DTF: Down To Friendship
Which is better, Tinder, Bumble or Hinge? The Nation wants to know!
Welcome to the world of online dating, where rejection hurts less when it’s done through a screen. The place where your personality is reduced to one swipe in either direction – right for “Hmm…” and left for “Huh?” – and you find yourself constantly walking the thin line between DTF and WTF. The F may stand for Friendship, Fornication, or Frivolous Flirtation for Future Fraternizing, in no specific order. For some people, these apps are like the Bermuda triangle – they want to get into someone’s bermudas, but they keep getting lost in the triangle, only to never hear from anyone again.
While we’re on the topic of dating apps (crassly catcalled as hook-up apps), three names come to mind – Tinder, Bumble, and Hinge in chronological order of thirst. Tinder is the oldest and the longest-running of this lot. It’s like that one uncle we all have who furiously dyes his hair (included nose ears) in a desperate attempt to be seen as one of the youths, yet gives off a creepy vibe every time he smiles. The rules are pretty simple on Tinder – swipe left for no, swipe right for yes, and swipe right for “I’m bored”. There’s also an option to swipe up. Tinder calls this the Superlike. The Superlike is for those whose threshold for disappointment has reached sadomasochistic levels. If you swipe right on a profile, and they feel charitable enough to return the gesture, you get a match. If you get a match, you’re lucky. If you’re lucky, you get lucky. If you get lucky, you chat a bit, go on a date maybe, maybe the date doesn’t end in public and leads to some naughty starters in private quarters. Then, one of you regrets it the next day. In some cases, the regret is mutual and you never meet again. The interface is red and white. One of the colours is associated with hunger and danger, and the other is associated with innocence and surrender. This is quite the metaphorical representation of the two participants involved. Human conditioning dictates that we respond to red with “stop, don’t move” and white evokes a response similar to “do what you want, I don’t care anymore”. Hint, hint.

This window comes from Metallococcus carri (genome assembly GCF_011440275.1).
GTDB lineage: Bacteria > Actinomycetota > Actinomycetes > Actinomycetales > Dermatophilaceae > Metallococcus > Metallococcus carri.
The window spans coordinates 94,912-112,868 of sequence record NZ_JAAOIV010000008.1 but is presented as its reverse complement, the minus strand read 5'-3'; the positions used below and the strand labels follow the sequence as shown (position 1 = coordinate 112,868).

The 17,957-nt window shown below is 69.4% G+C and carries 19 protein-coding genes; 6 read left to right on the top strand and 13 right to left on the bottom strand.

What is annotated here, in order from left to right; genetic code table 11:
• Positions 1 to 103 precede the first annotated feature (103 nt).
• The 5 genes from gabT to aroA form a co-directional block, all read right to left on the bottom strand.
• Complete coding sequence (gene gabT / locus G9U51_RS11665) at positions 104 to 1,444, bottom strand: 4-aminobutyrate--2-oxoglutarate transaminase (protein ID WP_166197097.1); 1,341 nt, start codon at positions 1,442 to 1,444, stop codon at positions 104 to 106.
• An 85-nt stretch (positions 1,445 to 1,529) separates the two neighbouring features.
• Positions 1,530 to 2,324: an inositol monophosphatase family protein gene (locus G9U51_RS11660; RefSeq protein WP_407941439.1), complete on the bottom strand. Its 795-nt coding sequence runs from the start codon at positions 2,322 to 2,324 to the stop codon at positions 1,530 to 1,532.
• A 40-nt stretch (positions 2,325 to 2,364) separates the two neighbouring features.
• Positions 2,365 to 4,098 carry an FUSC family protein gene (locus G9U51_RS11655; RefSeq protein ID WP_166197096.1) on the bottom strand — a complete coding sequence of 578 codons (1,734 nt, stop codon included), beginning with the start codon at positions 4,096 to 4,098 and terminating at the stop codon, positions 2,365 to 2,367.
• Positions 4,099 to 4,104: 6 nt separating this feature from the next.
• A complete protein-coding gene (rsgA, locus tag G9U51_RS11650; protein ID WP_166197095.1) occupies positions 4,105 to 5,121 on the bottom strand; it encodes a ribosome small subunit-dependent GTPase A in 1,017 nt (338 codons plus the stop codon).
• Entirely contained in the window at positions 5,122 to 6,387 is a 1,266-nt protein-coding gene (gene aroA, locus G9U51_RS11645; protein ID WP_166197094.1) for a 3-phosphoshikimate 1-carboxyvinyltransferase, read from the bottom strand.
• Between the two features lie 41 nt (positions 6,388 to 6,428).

Tinder also came up with Tinder Social, where getting rejected by one person was not enough, so you would set out in groups to find other groups to reject and be rejected by.
Then came Bumble. The television ads starring the then Ms. Priyanka Chopra, where she would come off as a confident entrepreneur meeting male acquaintances at interesting cozy cafés to pitch her business plan with the plausible intention of getting funding. The ad also threw words on the screen such as “ambitious not loose”, “curious not loose”, “busy not loose”, “free not loose”, and finally “equal not loose”. She is constantly either working or working out. So, naturally the commoner would assume Bumble to be a social app for the elite corporate. The tagline reads “A social network by women, for everyone”. It looked like it was picked from the highlight reel of Shark Tank’s best pitches.